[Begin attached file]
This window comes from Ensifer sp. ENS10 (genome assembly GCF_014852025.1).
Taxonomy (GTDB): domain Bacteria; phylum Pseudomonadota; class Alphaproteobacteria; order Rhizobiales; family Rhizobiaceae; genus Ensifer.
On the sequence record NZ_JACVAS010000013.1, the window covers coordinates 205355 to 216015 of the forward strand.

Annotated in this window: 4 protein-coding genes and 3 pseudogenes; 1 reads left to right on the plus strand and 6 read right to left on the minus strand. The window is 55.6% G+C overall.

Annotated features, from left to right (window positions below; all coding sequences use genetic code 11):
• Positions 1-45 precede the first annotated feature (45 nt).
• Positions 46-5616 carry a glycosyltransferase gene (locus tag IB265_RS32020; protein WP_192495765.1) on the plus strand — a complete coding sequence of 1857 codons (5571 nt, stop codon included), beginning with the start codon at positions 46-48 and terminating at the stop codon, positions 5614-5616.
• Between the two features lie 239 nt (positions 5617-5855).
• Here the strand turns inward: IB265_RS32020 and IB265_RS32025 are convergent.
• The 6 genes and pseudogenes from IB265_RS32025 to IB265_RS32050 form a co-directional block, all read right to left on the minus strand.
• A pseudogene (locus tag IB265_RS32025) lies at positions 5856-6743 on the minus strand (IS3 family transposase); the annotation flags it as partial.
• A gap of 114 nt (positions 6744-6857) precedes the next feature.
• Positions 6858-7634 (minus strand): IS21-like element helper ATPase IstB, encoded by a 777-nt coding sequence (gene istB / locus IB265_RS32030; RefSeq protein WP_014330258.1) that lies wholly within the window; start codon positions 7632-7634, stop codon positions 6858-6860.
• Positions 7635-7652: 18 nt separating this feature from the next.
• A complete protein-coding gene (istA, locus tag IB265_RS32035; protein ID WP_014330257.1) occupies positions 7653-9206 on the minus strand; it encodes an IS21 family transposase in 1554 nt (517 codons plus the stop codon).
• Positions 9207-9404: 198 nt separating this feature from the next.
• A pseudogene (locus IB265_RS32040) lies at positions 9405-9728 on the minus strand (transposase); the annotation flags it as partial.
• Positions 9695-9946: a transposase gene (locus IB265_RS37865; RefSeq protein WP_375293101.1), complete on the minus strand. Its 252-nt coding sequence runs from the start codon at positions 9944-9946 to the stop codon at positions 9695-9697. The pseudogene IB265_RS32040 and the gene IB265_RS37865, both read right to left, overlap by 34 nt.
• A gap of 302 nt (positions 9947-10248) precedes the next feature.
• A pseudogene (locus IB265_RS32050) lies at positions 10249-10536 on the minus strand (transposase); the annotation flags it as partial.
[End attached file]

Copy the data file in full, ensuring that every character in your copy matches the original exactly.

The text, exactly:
This window comes from Ensifer sp. ENS10 (genome assembly GCF_014852025.1).
Taxonomy (GTDB): domain Bacteria; phylum Pseudomonadota; class Alphaproteobacteria; order Rhizobiales; family Rhizobiaceae; genus Ensifer.
On the sequence record NZ_JACVAS010000013.1, the window covers coordinates 205355 to 216015 of the forward strand.

Annotated in this window: 4 protein-coding genes and 3 pseudogenes; 1 reads left to right on the plus strand and 6 read right to left on the minus strand. The window is 55.6% G+C overall.

Annotated features, from left to right (window positions below; all coding sequences use genetic code 11):
• Positions 1-45 precede the first annotated feature (45 nt).
• Positions 46-5616 carry a glycosyltransferase gene (locus tag IB265_RS32020; protein WP_192495765.1) on the plus strand — a complete coding sequence of 1857 codons (5571 nt, stop codon included), beginning with the start codon at positions 46-48 and terminating at the stop codon, positions 5614-5616.
• Between the two features lie 239 nt (positions 5617-5855).
• Here the strand turns inward: IB265_RS32020 and IB265_RS32025 are convergent.
• The 6 genes and pseudogenes from IB265_RS32025 to IB265_RS32050 form a co-directional block, all read right to left on the minus strand.
• A pseudogene (locus tag IB265_RS32025) lies at positions 5856-6743 on the minus strand (IS3 family transposase); the annotation flags it as partial.
• A gap of 114 nt (positions 6744-6857) precedes the next feature.
• Positions 6858-7634 (minus strand): IS21-like element helper ATPase IstB, encoded by a 777-nt coding sequence (gene istB / locus IB265_RS32030; RefSeq protein WP_014330258.1) that lies wholly within the window; start codon positions 7632-7634, stop codon positions 6858-6860.
• Positions 7635-7652: 18 nt separating this feature from the next.
• A complete protein-coding gene (istA, locus tag IB265_RS32035; protein ID WP_014330257.1) occupies positions 7653-9206 on the minus strand; it encodes an IS21 family transposase in 1554 nt (517 codons plus the stop codon).
• Positions 9207-9404: 198 nt separating this feature from the next.
• A pseudogene (locus IB265_RS32040) lies at positions 9405-9728 on the minus strand (transposase); the annotation flags it as partial.
• Positions 9695-9946: a transposase gene (locus IB265_RS37865; RefSeq protein WP_375293101.1), complete on the minus strand. Its 252-nt coding sequence runs from the start codon at positions 9944-9946 to the stop codon at positions 9695-9697. The pseudogene IB265_RS32040 and the gene IB265_RS37865, both read right to left, overlap by 34 nt.
• A gap of 302 nt (positions 9947-10248) precedes the next feature.
• A pseudogene (locus IB265_RS32050) lies at positions 10249-10536 on the minus strand (transposase); the annotation flags it as partial.